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Get Alaska statewide news from the stations of the Alaska Public Radio Network (APRN). With a central news room in Anchorage and contributing reporters spread across the state, we capture news in the Voices of Alaska and share it with the world. Tune in to your local APRN station in Alaska, visit us online at APRN.ORG or subscribe to the Alaska News podcast right here. These are individual news stories, most of which appear in Alaska News Nightly (available as a separate podcast).
Updated: 16 min 59 sec ago

Salmon Sisters Meld East Coast Education With Commercial Fishing Roots

Tue, 2015-02-17 14:43

Flying Fish. (Image courtesy Salmon Sisters)

Today we meet a pair of Alaskans who run the business Salmon Sisters. Emma and Claire Laukitis were born and raised on the Aleutian Islands near False Pass. Emma says it was quiet and simple upbringing.

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“Growing up there was isolated,” she said. “It was really all we knew; we had an awesome childhood there.”

Emma Laukitis. (Courtesy Salmon Sisters)

“We were homeschooled for the first eight or nine years of our life. We played outside a lot.”

And when the sisters got a little older their dad started taking them commercial fishing with him in the summers. Claire says they were too young to pull nets, but that didn’t matter.

“Going out on the boat was a big deal,” Claire said. “We were excited to spend time with my dad, and just spend time outside with one another.”

Once they were old enough to go to college Emma traveled to the East Coast and Claire went to Vermont. They studied there until eventually they were accepted into another program; this time in Italy. Claire studied business, while Emma studied art.

“I started designing some screen prints of the fish that we’d catch on the boat,” Emma said. “I always really liked the Japanese-style fish prints, so I started with a rockfish.”

“That was our first design, and I guess it just started grew from there and grew from our reverence for the ocean and what our family does.”

Claire Laukitis. (Courtesy Salmon Sisters)

And that was the official beginning of Salmon Sisters. Today the pair sells a large catalog of t-shirts, hoodies, leggings and more. Emma says the Aleutians have always been a rich source of inspiration for her art.

“You know, the quirky people that you find in coastal towns,” Emma said. “And some of the creatures you pull up from the water; they’re pretty spectacular.”

Claire says Salmon Sisters has found success quickly, but it hasn’t been easy, and it’s not paying the bills just yet. On top of running the business, both Claire and Emma still commercial fish for half of the year.

“It’s been tricky,” Claire said. “It’s like standing on top of the crow’s nest holding your cell phone up getting a text to our friend who is running our business in the summer. It’s a challenge.”

Another challenge for the women is staying true to their values. They want Salmon Sisters to be 100 percent Alaska made, even if it means paying more to print their clothing in state.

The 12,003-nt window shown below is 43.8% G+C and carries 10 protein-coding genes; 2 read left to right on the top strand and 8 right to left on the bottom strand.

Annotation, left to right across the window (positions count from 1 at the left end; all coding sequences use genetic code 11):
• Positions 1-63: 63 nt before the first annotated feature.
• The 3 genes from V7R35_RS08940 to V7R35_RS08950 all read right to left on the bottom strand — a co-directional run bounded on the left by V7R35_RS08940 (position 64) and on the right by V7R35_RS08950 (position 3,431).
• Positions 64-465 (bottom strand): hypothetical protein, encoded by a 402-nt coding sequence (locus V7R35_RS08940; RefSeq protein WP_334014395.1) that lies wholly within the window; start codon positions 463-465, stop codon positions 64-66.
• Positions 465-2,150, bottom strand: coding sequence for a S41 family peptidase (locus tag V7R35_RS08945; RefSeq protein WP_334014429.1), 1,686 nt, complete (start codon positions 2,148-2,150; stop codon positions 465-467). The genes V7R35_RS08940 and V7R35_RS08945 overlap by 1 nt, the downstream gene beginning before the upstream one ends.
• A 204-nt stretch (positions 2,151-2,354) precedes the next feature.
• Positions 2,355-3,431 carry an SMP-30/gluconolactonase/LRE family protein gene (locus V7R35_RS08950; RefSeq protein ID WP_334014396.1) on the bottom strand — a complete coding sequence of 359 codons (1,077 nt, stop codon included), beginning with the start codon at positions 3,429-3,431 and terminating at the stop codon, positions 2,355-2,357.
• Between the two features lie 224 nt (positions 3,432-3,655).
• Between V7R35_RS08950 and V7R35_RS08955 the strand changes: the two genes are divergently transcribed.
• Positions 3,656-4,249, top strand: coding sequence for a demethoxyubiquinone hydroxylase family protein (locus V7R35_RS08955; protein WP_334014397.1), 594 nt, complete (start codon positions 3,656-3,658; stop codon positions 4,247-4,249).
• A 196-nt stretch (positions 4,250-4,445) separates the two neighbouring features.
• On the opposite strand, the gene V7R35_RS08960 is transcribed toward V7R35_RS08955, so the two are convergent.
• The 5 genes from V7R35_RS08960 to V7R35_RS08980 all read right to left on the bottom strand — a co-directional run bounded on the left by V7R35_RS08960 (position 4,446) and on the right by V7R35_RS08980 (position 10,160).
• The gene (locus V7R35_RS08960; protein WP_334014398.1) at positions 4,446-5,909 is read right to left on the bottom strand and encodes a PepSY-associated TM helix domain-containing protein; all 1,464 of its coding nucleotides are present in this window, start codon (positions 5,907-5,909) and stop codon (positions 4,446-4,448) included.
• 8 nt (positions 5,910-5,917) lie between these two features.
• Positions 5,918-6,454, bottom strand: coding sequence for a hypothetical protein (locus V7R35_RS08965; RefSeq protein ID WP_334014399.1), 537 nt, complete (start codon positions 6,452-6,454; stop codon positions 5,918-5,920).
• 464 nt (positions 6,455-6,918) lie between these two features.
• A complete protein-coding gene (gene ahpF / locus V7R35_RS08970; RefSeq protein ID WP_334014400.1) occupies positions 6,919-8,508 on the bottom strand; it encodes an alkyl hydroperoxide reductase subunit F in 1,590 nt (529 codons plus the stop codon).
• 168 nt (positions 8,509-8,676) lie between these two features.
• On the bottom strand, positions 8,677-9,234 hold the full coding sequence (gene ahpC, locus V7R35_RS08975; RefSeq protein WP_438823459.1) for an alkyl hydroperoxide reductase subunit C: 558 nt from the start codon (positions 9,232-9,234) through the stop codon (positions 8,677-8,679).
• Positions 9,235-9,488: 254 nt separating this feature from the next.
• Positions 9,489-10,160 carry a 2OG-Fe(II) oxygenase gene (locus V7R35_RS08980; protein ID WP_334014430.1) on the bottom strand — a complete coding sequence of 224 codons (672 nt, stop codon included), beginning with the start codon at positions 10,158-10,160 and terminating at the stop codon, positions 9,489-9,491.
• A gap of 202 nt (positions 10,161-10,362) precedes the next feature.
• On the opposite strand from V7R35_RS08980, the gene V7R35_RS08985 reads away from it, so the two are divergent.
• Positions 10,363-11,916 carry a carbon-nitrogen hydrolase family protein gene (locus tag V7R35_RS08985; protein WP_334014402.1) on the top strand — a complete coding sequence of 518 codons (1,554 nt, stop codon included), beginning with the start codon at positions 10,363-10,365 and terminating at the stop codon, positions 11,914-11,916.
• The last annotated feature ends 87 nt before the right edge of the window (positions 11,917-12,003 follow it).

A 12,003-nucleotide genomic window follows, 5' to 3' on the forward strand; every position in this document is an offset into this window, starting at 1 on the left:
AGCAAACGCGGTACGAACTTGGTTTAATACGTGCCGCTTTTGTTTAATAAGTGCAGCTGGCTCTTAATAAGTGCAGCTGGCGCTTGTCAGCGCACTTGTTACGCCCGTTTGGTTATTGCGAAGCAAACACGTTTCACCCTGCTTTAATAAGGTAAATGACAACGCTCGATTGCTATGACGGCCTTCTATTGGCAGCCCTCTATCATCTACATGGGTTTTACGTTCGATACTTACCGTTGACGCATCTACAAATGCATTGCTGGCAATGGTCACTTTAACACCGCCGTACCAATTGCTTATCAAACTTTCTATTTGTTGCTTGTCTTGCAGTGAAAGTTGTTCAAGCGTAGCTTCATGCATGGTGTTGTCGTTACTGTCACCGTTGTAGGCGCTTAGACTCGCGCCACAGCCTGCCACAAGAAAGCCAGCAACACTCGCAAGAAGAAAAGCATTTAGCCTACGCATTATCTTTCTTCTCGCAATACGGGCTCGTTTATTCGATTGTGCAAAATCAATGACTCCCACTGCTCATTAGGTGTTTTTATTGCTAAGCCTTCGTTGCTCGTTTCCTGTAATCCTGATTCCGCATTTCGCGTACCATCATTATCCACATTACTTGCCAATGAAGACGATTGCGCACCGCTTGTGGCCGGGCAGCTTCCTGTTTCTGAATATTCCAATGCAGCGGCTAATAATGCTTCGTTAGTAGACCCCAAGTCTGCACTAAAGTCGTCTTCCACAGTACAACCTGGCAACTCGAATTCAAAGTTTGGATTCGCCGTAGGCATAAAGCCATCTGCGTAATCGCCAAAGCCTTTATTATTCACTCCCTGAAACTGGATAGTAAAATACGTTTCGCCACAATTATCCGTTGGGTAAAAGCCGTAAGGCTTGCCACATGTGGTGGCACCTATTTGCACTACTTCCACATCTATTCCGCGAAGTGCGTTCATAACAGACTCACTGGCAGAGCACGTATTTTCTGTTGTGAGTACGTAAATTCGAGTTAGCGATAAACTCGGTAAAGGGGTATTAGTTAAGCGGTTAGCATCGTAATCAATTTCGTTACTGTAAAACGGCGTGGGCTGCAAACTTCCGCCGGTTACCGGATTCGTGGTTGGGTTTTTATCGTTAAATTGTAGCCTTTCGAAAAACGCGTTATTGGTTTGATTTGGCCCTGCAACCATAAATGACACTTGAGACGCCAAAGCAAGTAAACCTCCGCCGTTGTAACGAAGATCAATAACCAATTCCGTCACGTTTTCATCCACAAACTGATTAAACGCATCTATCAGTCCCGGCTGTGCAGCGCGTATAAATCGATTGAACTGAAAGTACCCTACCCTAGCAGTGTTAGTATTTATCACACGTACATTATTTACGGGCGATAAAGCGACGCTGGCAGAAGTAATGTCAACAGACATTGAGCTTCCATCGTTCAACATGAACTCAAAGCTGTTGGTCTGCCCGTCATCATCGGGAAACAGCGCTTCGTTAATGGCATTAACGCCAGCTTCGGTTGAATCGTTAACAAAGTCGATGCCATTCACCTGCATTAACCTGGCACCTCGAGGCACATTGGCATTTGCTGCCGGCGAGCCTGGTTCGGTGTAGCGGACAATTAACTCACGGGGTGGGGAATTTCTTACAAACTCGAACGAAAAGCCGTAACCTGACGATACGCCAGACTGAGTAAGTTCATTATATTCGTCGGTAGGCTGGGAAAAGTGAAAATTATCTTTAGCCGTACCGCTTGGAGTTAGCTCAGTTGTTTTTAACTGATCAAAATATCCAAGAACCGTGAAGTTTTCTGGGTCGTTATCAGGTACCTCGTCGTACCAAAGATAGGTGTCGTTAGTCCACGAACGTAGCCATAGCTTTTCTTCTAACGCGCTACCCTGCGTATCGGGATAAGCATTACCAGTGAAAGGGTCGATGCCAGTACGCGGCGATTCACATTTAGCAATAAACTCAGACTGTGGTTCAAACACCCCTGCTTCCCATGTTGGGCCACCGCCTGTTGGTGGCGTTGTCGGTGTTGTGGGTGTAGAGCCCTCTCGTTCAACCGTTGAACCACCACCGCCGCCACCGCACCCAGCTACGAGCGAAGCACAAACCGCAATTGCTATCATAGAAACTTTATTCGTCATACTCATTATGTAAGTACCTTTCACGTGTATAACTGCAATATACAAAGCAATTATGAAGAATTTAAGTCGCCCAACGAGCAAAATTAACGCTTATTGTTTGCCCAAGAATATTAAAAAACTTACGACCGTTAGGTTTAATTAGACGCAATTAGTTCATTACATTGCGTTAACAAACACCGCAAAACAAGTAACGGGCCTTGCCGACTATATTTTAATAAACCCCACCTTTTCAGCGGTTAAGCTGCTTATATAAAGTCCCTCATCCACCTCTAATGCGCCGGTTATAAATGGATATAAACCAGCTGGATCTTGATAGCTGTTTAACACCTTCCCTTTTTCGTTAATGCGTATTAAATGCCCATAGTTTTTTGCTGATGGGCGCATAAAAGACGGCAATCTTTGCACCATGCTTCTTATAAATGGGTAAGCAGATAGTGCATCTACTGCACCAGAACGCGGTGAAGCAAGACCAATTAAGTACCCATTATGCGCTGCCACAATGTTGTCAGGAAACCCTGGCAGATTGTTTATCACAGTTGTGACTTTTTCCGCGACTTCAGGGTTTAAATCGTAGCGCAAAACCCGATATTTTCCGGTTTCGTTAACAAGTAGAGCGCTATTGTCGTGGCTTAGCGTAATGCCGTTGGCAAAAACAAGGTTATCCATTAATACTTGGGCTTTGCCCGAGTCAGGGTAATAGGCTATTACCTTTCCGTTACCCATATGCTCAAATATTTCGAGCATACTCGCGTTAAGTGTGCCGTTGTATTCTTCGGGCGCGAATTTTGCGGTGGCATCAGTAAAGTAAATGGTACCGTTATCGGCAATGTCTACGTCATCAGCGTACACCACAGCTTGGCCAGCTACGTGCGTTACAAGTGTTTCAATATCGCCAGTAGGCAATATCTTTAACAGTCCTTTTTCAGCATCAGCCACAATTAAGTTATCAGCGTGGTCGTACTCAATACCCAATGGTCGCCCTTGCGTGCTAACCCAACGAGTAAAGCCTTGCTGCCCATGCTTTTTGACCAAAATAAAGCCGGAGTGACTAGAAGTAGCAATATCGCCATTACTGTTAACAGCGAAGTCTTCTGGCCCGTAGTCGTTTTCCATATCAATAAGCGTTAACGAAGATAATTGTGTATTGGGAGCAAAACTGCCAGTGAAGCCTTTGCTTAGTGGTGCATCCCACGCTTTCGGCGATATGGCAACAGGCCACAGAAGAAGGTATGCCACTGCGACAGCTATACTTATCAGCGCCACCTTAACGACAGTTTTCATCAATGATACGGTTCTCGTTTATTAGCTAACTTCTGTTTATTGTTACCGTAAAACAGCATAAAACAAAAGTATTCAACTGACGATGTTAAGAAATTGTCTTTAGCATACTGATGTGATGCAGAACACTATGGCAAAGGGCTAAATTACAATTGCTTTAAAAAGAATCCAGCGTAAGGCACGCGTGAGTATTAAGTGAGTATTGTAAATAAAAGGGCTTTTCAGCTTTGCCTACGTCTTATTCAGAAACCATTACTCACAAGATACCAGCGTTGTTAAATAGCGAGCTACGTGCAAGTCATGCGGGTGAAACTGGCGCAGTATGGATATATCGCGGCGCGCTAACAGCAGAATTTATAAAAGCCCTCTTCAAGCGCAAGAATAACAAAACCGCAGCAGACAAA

(Courtesy Salmon Sisters)

Claire: “It’s produced in Alaska, designed in Alaska and sold in Alaska. It’s the perfect combination. It’s much more important for us to support the local screen printer in Anchorage.”

Emma: “And I think we’ve all learned that Alaska is just not cheap.”

At the end of the day, both Emma and Claire think Alaskans will also be willing to pay a little more for something close to their hearts. Emma says two sisters who grew up fishing isn’t unique to Alaska, but it’s genuine.

Emma: “I think people just love to be involved in a story. And if there is one that seems legitimate and real and is something they can wear and celebrate that’s a cool thing.”

Claire: “It’s so wonderful, just driving from our house to the radio station we saw three different people with our apparel on. It’s great.”

Categories: Alaska News

Brent Sass Outduels Allen Moore For Yukon Quest Win

Tue, 2015-02-17 13:56

Yukon Quest finish line. (Photo by Emily Schwing, KUAC – Fairbanks)

The bells of the historic Immaculate Conception Cathedral in downtown Fairbanks rang in honor of legendary musher George Attla who died this week as Eureka musher Brent Sass cruised across the finish line to win this year’s Yukon Quest.

Sass has been trying to win the Quest for years. This year, he gave up a 10-hour lead to two-time defending champion Allen Moore, who refused to give up easily.

When Allen Moore blew through the Mile 101 checkpoint, he claimed the lead and gained nearly a half an hour on Brent Sass. After Sass left the checkpoint, he says his team made up much of that time.

“It was funny the way I gauged it, I was watching the poop in the trail,” Sass said. “When I first started, the poop was all frozen and then as I got down the trail a little bit farther, I’d stick my ski pole in the poop every time when I’d go by and it got softer and softer and I knew then I was on his trail before I even saw the headlamp.”

After the two crossed over Rosebud Summit, they ran for more than 40 miles within two minutes of each other all the way to the Two Rivers checkpoint, where they bedded down their teams for a mandatory 8-hour layover. Allen Moore says he was positioned right where he wanted to be.

“As I have told you all along, I just wanted to get to Two Rivers and be close and I am close,” Moore said. “I couldn’t ask for me and now the dogs just have to perform. We’re in the perfect position. We’re in our home turf. They know where the finish line is. If they feel good, we will win.”

With a race as close, both mushers knew they’d have to run behind their sleds and use ski poles to help their teams along. Moore is 57. He joked about what it would be like to race against 35-year-old Sass.